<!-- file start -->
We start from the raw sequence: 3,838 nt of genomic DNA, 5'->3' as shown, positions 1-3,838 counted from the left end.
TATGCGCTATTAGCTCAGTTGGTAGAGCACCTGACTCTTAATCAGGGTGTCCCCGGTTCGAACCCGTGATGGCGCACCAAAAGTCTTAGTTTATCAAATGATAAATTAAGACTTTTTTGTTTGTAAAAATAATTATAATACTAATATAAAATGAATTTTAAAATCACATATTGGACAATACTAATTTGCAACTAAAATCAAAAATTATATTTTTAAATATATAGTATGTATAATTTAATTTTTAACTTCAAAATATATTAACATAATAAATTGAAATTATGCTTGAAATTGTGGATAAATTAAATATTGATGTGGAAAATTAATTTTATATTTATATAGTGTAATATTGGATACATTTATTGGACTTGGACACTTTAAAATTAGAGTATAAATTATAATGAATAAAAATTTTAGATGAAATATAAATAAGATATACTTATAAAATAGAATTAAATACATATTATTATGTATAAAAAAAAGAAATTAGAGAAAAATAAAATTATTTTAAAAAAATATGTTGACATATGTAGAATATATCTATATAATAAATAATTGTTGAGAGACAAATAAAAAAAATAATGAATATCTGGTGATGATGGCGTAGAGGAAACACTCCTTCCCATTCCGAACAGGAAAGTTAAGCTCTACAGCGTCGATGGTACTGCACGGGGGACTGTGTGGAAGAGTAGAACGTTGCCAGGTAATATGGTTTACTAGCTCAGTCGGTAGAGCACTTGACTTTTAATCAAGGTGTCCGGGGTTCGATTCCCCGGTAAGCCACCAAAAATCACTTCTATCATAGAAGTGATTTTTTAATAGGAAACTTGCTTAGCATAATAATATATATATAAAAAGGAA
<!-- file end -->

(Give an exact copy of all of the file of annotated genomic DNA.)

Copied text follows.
We start from the raw sequence: 3,838 nt of genomic DNA, 5'->3' as shown, positions 1-3,838 counted from the left end.
TATGCGCTATTAGCTCAGTTGGTAGAGCACCTGACTCTTAATCAGGGTGTCCCCGGTTCGAACCCGTGATGGCGCACCAAAAGTCTTAGTTTATCAAATGATAAATTAAGACTTTTTTGTTTGTAAAAATAATTATAATACTAATATAAAATGAATTTTAAAATCACATATTGGACAATACTAATTTGCAACTAAAATCAAAAATTATATTTTTAAATATATAGTATGTATAATTTAATTTTTAACTTCAAAATATATTAACATAATAAATTGAAATTATGCTTGAAATTGTGGATAAATTAAATATTGATGTGGAAAATTAATTTTATATTTATATAGTGTAATATTGGATACATTTATTGGACTTGGACACTTTAAAATTAGAGTATAAATTATAATGAATAAAAATTTTAGATGAAATATAAATAAGATATACTTATAAAATAGAATTAAATACATATTATTATGTATAAAAAAAAGAAATTAGAGAAAAATAAAATTATTTTAAAAAAATATGTTGACATATGTAGAATATATCTATATAATAAATAATTGTTGAGAGACAAATAAAAAAAATAATGAATATCTGGTGATGATGGCGTAGAGGAAACACTCCTTCCCATTCCGAACAGGAAAGTTAAGCTCTACAGCGTCGATGGTACTGCACGGGGGACTGTGTGGAAGAGTAGAACGTTGCCAGGTAATATGGTTTACTAGCTCAGTCGGTAGAGCACTTGACTTTTAATCAAGGTGTCCGGGGTTCGATTCCCCGGTAAGCCACCAAAAATCACTTCTATCATAGAAGTGATTTTTTAATAGGAAACTTGCTTAGCATAATAATATATATATAAAAAGGAA